Author(s): Getnet MK, Damen HM
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Abstract BACKGROUND: HIV and AIDS stigma and discrimination is widespread in Africa. We did a secondary data analysis of HIV and AIDS behavioral surveillance surveys (BSS) on female sex workers residing in three major cities in Ethiopia. OBJECTIVES: To compare level of sigma among sex workers through the analysis of two data sources of BSS conducted in 2002 and 2005 in Ethiopia. METHODS: The BSS used standardized methodology to study the level of stigma among female sex workers. Female sex workers were sampled using two-stage probability sampling methods in each of the three cities. Data from a total of 2,888 female sex workers was analyzed and interpreted. We used Chi square to compare the socio-demographic variables of the two surveys and logistic regression to compare level of stigma between the two surveys. RESULTS: There is a significant difference in the level of stigma between the two surveys. This applies to most of the questions that were included in the surveys. CONCLUSION: The proportion of female sex workers with a stigmatizing attitude is considerably high, posing threats to the HIV prevention program. Strengthening interventions on all aspects of stigma is recommended.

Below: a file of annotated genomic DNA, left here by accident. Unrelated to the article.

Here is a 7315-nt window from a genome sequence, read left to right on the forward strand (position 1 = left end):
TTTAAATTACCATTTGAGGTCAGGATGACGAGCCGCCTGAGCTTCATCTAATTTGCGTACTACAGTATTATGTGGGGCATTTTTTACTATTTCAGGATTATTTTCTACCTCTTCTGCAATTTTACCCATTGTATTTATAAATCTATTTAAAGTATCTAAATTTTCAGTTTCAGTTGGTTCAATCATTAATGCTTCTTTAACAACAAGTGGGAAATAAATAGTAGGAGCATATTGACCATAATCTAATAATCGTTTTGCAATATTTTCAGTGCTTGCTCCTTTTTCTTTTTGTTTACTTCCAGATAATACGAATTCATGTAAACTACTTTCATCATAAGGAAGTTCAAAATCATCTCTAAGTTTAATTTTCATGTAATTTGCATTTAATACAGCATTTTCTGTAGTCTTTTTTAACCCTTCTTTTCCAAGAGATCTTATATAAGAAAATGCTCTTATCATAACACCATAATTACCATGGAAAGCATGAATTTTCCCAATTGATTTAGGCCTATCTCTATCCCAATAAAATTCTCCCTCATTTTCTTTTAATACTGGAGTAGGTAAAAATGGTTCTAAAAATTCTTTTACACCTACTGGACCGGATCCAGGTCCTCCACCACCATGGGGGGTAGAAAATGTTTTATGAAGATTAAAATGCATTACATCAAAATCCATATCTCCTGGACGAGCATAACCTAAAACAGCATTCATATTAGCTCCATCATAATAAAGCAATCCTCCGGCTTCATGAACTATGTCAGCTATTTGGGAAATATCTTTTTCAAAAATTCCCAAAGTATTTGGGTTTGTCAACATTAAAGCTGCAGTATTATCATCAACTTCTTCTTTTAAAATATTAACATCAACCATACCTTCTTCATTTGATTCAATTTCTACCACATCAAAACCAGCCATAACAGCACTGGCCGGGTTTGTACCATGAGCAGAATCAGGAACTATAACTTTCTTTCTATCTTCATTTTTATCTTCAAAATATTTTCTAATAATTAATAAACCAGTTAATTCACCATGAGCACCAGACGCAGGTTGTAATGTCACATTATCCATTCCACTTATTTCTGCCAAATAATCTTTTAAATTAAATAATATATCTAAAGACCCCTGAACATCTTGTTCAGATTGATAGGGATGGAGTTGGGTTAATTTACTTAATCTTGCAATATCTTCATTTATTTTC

This article was published in Afr Health Sci
and referenced in Journal of AIDS & Clinical Research